Early in my internship, circumstances led me to pick up the thread that would later lead to my life’s work, that of understanding the effect of trauma on both adults and children. Later points in my career emphasized for me the trans-generational aspects of this problem as well as the interconnected effects on offenders, victims and witnesses. Over the past ten years, I have studied the powerful neurological connections between traumatic stress and a number of seemingly unrelated symptoms.
In this development of my practice, I have found most valuable inspiration and exchanges with fellow clinicians through attendance at the Annual International Conference on Trauma, now in its 22d year. To quote the introduction to the 2011 Conference:
“ Within the disciplines of psychiatry and psychology, the study of trauma has probably been the single most fertile area in developing a deeper understanding of the relationships among the emotional, cognitive, social, and biological forces that shape human development. Starting with post-traumatic stress disorder (PTSD) in adults and expanding into early attachment and overwhelming experiences in childhood, this endeavor has elucidated how certain experiences can “set” psychological expectations (…)
“The study of psychological trauma has been accompanied by an explosion of knowledge about how experience shapes the central nervous system and the formation of the self. Developments in the neurosciences, developmental psychopathology, and information processing have contributed to our understanding of how brain function is shaped by experience, and the understanding that life itself can continually transform perception and biology.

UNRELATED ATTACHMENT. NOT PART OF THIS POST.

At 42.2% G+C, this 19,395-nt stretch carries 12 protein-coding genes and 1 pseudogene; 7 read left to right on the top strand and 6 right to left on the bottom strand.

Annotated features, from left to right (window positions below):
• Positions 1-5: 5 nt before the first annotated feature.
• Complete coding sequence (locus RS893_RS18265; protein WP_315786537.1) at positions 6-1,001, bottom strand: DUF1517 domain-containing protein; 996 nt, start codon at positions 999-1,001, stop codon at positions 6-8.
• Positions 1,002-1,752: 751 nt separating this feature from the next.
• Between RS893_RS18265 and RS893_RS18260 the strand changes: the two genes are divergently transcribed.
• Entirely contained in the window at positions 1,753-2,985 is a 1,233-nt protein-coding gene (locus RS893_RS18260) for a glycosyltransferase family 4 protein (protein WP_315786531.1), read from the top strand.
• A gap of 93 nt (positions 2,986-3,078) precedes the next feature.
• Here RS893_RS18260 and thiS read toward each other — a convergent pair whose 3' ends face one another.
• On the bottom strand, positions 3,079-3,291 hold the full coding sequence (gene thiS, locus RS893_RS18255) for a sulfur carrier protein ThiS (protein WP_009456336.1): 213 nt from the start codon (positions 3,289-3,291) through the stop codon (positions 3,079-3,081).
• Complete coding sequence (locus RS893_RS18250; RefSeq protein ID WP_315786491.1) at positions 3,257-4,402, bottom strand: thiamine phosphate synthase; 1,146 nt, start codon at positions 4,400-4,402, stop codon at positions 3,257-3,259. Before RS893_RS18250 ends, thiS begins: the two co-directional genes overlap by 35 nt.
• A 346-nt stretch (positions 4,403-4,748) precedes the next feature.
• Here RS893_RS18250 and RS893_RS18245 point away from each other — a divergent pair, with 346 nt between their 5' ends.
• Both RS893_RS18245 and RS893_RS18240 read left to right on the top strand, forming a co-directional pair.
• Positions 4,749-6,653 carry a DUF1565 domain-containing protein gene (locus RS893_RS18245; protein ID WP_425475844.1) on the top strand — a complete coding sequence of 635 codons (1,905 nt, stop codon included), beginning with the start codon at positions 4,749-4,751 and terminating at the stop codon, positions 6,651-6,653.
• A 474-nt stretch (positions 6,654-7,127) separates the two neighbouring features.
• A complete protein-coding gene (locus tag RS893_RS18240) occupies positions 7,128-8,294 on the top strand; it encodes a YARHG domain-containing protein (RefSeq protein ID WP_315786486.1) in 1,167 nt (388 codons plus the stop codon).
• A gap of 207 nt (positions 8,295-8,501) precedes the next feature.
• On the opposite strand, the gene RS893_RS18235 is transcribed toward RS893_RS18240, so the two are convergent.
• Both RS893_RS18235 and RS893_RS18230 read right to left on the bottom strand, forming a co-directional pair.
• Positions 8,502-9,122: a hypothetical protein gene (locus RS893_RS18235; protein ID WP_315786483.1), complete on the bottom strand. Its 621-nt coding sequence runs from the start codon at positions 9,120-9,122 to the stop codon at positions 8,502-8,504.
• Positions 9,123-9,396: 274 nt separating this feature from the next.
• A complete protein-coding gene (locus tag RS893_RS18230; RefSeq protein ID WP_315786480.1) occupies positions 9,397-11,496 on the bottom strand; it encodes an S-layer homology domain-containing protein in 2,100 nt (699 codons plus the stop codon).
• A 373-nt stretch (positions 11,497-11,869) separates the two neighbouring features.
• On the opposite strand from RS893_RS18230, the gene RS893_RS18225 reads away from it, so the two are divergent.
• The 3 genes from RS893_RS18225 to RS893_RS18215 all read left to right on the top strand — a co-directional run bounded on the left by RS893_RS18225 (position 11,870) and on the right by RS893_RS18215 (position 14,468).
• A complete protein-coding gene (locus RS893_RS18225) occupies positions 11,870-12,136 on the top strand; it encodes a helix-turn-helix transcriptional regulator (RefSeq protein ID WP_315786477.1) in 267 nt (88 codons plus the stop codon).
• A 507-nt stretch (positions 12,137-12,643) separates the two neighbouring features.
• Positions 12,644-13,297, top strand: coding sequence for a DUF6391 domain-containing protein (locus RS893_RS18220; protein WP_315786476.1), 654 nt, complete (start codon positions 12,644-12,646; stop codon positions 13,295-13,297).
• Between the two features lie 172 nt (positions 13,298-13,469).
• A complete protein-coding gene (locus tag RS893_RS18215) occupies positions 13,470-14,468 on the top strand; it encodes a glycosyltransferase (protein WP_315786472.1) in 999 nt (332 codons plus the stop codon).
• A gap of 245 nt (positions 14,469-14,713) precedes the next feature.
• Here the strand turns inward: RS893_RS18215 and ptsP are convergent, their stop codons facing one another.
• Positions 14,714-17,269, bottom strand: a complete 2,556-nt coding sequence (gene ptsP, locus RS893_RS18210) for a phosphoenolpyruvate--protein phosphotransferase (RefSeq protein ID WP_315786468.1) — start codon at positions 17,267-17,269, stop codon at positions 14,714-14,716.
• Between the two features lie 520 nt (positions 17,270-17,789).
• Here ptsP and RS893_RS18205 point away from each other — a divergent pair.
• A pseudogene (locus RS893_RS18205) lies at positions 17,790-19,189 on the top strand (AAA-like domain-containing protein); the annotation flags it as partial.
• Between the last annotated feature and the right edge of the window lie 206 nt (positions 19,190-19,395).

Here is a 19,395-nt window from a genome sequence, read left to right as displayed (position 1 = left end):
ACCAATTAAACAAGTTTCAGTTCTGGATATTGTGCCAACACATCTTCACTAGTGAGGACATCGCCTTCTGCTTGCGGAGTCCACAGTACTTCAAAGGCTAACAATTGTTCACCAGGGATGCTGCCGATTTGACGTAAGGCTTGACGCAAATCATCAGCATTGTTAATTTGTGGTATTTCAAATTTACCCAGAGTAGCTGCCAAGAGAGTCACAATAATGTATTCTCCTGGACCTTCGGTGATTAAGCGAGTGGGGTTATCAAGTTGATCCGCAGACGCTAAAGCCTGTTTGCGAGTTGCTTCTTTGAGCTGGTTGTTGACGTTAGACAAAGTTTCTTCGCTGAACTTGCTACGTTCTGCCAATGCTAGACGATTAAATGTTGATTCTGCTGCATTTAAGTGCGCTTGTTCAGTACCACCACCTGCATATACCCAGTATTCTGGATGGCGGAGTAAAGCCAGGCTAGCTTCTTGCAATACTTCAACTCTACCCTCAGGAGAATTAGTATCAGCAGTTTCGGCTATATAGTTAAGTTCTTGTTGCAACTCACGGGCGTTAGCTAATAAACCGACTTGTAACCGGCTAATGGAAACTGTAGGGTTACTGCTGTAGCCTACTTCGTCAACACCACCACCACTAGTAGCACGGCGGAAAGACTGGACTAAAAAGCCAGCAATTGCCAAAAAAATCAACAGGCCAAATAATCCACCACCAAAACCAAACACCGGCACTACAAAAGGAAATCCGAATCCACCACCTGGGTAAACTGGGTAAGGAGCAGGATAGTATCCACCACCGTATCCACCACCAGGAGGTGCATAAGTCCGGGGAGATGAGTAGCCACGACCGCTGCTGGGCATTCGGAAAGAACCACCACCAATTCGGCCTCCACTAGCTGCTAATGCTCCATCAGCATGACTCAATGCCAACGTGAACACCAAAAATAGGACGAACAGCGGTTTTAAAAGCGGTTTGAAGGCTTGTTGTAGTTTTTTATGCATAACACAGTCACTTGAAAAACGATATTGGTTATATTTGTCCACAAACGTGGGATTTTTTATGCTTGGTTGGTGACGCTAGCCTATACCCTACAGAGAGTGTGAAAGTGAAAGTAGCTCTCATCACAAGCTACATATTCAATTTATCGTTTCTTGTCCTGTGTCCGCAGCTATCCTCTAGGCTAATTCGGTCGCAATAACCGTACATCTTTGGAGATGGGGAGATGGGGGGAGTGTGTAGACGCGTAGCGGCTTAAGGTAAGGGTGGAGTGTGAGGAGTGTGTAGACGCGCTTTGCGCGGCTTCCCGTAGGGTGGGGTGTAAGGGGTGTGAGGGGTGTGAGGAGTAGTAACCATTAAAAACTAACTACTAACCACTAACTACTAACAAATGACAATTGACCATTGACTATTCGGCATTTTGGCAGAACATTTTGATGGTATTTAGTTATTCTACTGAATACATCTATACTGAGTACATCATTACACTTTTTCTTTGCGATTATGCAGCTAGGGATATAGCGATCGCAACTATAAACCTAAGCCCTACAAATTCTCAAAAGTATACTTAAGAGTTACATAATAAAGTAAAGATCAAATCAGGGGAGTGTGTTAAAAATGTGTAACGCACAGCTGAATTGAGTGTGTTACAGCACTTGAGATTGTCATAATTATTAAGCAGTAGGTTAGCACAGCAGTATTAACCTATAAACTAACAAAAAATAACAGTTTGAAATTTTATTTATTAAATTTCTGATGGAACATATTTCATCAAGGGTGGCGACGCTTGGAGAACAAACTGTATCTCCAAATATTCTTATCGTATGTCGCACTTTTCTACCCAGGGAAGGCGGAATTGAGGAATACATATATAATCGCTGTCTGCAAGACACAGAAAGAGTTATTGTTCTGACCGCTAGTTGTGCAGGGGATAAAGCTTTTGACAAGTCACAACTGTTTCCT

“ We have learned that most experience is automatically processed on a subcortical level, i.e., by “unconscious” interpretations that take place outside of awareness. Insight and understanding have only a limited influence on the operation of these subcortical processes. Traumatized people … in a myriad of ways, continue to react to current experience as a replay of the past… interpreting innocuous stimuli as threats. (… ) Traumatic memories often are dissociated and may be inaccessible to verbal recall or processing. Therefore, close attention must be paid to the development of inner resources to deal with dysregulation and helplessness, as well as the careful timing of the exploration and processing of the traumatic past…. (The goal is) to restore active mastery and the capacity to focus on the present.